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Is Banana the new Chocolate?

Okay, I know Banana could never replace chocolate, but it occurrs to me that the past three desserts I have had at nice restaurants were banana based (moose, crem brulee and souffle). Two of them were with the pre fix and one was the signatuture of the place. The first one I thought was exotic, now I am wondering. Is this a trend?

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      1. re: ccbweb

        Ditto! I REALLY can't stand the smell of bananas. The taste is not too great either, IMHO.

        Now as to a good quality dark chocolate...I think that both the taste and the aroma are intoxicating!

        1. re: ccbweb

          Me too. I hve never liked banana based desserts.

      2. bananas are cheaper than chocolate, which might explain why they were on a prix-fix. chocolate desserts outsell all others in restaurants by a mile, so it's not going anywhere!

        1. For the banana lovers and chocolate lovers it gives us a chance to enjoy a choice.

          Jfood does not think its a trend since bananas have been on the radar for a long time. I think it has to do with the change of seasons. Chocolate is more wintry for some as as the weather is changing we'll see more fruity springish desserts. A combo of the two would be heaven, a chocolate souffle with a banana creme anglais or a banana souffle and a chocolate suace. :-))

          14 Replies
          1. re: jfood

            Yes, I think it is a seasonal thing. Usually pre-spring fruit season it is citrus with lots of blood orange desserts. However the citrus season wasn't that good this year so bananas are probably standing in for the citrus.

            1. re: rworange

              That is a good explanation. I was thinking that spring we would be having alot of fresh fruits and berry's, but your right, the whether has been so weird this year that maybe bananas are the only thing availible.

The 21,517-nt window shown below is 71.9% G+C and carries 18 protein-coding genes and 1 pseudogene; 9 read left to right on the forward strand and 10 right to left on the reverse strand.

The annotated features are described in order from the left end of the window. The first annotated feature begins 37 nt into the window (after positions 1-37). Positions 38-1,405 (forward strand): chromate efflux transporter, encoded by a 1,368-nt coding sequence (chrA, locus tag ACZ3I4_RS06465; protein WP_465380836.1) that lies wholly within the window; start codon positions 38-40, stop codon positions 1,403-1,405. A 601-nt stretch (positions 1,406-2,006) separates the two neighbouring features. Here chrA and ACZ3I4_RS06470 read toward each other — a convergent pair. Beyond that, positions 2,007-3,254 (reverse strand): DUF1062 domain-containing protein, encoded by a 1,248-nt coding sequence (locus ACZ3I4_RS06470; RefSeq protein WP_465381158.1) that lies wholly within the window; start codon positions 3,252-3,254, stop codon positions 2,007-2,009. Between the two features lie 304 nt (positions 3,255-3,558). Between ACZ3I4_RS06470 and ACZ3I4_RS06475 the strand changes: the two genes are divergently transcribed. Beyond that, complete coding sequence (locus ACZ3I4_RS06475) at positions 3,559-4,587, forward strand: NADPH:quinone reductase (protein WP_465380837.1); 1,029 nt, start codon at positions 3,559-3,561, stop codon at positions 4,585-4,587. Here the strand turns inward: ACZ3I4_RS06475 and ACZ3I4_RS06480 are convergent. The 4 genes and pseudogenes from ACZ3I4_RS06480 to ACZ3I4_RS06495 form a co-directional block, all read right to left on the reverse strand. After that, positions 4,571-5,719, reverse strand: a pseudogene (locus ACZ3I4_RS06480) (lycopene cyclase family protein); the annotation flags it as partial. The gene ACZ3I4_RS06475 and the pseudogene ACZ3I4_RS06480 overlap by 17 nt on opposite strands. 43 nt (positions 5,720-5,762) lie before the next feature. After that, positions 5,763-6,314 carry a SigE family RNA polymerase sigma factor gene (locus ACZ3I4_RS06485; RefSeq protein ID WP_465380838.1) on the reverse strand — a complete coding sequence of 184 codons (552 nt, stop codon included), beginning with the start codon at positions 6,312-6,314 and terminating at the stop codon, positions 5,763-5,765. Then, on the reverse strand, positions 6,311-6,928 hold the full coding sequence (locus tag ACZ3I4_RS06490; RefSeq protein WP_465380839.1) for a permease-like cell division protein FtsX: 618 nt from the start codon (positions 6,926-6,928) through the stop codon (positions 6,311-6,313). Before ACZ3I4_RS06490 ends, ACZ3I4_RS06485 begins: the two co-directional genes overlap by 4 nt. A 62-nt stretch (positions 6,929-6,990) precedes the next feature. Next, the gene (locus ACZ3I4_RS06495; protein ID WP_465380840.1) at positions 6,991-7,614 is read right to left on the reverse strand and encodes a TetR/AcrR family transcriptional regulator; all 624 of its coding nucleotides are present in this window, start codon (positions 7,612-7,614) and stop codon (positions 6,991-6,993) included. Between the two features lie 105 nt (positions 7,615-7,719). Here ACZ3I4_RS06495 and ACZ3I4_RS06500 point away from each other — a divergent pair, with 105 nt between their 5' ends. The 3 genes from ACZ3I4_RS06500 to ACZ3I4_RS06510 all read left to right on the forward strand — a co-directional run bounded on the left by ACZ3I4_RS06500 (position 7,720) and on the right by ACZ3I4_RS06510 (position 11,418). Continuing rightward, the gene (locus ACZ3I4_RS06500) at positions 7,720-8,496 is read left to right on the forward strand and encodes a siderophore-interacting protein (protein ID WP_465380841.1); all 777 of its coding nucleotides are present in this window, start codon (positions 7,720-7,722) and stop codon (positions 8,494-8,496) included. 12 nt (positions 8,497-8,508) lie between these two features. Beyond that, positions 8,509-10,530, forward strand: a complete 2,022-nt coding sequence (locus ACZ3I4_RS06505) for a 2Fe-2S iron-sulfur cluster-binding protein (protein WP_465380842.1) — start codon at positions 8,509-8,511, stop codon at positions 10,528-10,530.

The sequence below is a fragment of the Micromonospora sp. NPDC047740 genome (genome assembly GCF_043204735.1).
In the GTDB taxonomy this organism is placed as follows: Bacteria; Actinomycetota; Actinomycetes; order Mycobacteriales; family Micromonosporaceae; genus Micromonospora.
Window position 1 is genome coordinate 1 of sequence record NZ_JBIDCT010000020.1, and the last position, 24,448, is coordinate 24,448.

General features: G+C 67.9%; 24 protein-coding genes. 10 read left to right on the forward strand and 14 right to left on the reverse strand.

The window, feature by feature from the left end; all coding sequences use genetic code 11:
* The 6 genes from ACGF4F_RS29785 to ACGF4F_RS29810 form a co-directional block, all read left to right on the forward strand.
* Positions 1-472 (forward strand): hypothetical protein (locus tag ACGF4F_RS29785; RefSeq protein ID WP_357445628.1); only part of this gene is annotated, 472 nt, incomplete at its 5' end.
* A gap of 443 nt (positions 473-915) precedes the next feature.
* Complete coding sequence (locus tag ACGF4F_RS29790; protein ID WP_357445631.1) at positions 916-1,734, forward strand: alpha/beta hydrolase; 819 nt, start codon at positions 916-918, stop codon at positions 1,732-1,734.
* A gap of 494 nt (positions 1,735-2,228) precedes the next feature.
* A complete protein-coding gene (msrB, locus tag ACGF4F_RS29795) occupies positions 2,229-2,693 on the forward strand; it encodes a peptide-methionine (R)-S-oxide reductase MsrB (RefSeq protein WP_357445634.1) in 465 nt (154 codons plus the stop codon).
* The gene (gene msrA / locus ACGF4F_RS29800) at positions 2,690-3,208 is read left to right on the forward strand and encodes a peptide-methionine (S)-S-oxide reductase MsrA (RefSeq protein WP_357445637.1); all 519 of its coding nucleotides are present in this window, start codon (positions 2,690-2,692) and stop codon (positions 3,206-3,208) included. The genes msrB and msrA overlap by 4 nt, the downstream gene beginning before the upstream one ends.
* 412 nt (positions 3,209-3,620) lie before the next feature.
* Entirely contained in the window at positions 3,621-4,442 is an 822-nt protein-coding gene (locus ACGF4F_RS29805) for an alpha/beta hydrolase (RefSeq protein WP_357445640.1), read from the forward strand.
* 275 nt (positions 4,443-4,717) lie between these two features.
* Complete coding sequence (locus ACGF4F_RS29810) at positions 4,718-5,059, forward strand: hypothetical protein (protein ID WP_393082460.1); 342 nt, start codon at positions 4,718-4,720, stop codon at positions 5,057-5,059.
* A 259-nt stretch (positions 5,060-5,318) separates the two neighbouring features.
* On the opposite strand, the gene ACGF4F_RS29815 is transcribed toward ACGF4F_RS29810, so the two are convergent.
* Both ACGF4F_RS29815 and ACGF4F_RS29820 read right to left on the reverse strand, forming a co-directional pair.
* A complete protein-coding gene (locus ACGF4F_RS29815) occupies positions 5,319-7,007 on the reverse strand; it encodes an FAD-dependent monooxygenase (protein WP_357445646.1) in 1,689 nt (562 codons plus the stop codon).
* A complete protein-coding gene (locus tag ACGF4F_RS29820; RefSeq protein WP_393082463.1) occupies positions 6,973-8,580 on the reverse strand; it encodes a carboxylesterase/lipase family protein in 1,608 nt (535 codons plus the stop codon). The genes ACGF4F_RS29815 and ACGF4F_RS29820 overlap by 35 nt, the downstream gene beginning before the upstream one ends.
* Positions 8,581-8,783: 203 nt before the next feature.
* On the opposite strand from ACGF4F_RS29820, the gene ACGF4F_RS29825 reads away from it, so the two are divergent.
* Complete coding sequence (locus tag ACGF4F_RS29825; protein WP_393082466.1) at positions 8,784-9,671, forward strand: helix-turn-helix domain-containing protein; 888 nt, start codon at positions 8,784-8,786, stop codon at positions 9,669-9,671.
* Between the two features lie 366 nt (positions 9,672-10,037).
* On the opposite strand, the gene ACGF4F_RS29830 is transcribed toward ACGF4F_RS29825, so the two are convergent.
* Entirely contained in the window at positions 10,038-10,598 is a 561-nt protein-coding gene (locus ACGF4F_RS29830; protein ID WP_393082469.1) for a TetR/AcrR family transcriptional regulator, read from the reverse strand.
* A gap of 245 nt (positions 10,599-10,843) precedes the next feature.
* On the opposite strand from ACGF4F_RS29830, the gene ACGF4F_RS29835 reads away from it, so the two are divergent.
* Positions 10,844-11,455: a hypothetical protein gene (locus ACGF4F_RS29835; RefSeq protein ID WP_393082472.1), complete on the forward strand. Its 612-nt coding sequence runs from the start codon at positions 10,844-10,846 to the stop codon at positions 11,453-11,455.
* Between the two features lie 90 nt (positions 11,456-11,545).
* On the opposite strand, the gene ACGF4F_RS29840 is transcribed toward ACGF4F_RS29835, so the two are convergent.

I am not complaining, and jfood, banana souffle with chocolate sauce! YUM!

              1. re: maxine

                This time of year is the most frustrating for me as a pastry chef. Citrus and pears/apples are reaching the end of their seasons (quality is declining), and it's still at least a month until apricots and cherries and blueberries, closer to two months for local fruit up here in the NW. Apparently there are some decent CA strawberries out right now, but otherwise, fresh fruit choices are limited to tropical and rhubarb. Luckily I love rhubarb. And yes, I do currently have bananas on a dessert.

                1. re: babette feasts

                  Coming from the Gulf South and French heritage, I never thought of tropical fruits or classic desserts as being limiting. Coconuts, pineapples, bananas, lemons, plain and flavored custard, pastry creams, flans, meringues, nuts of all sorts, puff pastries, pate a choux, crepes, mille-feuilles, cakes, tortes...
                  You can bake for weeks without even resorting to chocolate.

                  1. re: MakingSense

                    Tropical is a vast and delicious category of fruit, but since I try to keep my desserts mostly seasonal/local, I generally limit my menu to one or two tropical Items at any given time. Although this is Seattle and we'd all often rather be in the tropics, it wouldn't fit in with the restaurant to have a dessert menu of coconut flan, pineapple fool, lychee creme brulee, rum cake, macadamia torte....mmmm, that reminds me, I should go to that Caribbean place up the street : )